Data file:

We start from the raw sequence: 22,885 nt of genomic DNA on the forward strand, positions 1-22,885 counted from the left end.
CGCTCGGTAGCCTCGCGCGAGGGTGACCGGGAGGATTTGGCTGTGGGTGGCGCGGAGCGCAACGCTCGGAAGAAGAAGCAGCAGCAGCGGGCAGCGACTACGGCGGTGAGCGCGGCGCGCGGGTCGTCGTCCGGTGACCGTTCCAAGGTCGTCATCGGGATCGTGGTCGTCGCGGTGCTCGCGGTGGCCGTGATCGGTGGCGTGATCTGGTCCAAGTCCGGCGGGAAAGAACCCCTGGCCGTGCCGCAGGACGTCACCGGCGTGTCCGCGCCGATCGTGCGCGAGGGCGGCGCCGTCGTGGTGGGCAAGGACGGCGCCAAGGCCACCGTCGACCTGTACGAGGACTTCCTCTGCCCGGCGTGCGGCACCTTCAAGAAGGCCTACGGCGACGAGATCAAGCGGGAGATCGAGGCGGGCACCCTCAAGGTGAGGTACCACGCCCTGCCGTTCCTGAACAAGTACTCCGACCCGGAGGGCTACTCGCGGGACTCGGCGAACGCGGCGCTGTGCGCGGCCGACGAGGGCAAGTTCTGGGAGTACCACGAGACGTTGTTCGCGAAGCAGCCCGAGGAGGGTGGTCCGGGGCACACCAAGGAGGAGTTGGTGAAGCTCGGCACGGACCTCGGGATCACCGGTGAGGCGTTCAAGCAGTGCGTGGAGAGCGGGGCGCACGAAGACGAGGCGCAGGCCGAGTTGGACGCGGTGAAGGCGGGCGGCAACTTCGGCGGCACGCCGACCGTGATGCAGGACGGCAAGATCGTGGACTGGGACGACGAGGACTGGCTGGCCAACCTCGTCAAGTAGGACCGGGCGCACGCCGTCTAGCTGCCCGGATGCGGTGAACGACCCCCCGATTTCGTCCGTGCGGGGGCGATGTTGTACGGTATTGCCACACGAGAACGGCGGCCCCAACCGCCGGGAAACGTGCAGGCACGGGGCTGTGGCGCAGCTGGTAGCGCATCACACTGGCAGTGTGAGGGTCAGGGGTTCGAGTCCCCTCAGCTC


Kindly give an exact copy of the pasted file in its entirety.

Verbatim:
We start from the raw sequence: 22,885 nt of genomic DNA on the forward strand, positions 1-22,885 counted from the left end.
CGCTCGGTAGCCTCGCGCGAGGGTGACCGGGAGGATTTGGCTGTGGGTGGCGCGGAGCGCAACGCTCGGAAGAAGAAGCAGCAGCAGCGGGCAGCGACTACGGCGGTGAGCGCGGCGCGCGGGTCGTCGTCCGGTGACCGTTCCAAGGTCGTCATCGGGATCGTGGTCGTCGCGGTGCTCGCGGTGGCCGTGATCGGTGGCGTGATCTGGTCCAAGTCCGGCGGGAAAGAACCCCTGGCCGTGCCGCAGGACGTCACCGGCGTGTCCGCGCCGATCGTGCGCGAGGGCGGCGCCGTCGTGGTGGGCAAGGACGGCGCCAAGGCCACCGTCGACCTGTACGAGGACTTCCTCTGCCCGGCGTGCGGCACCTTCAAGAAGGCCTACGGCGACGAGATCAAGCGGGAGATCGAGGCGGGCACCCTCAAGGTGAGGTACCACGCCCTGCCGTTCCTGAACAAGTACTCCGACCCGGAGGGCTACTCGCGGGACTCGGCGAACGCGGCGCTGTGCGCGGCCGACGAGGGCAAGTTCTGGGAGTACCACGAGACGTTGTTCGCGAAGCAGCCCGAGGAGGGTGGTCCGGGGCACACCAAGGAGGAGTTGGTGAAGCTCGGCACGGACCTCGGGATCACCGGTGAGGCGTTCAAGCAGTGCGTGGAGAGCGGGGCGCACGAAGACGAGGCGCAGGCCGAGTTGGACGCGGTGAAGGCGGGCGGCAACTTCGGCGGCACGCCGACCGTGATGCAGGACGGCAAGATCGTGGACTGGGACGACGAGGACTGGCTGGCCAACCTCGTCAAGTAGGACCGGGCGCACGCCGTCTAGCTGCCCGGATGCGGTGAACGACCCCCCGATTTCGTCCGTGCGGGGGCGATGTTGTACGGTATTGCCACACGAGAACGGCGGCCCCAACCGCCGGGAAACGTGCAGGCACGGGGCTGTGGCGCAGCTGGTAGCGCATCACACTGGCAGTGTGAGGGTCAGGGGTTCGAGTCCCCTCAGCTC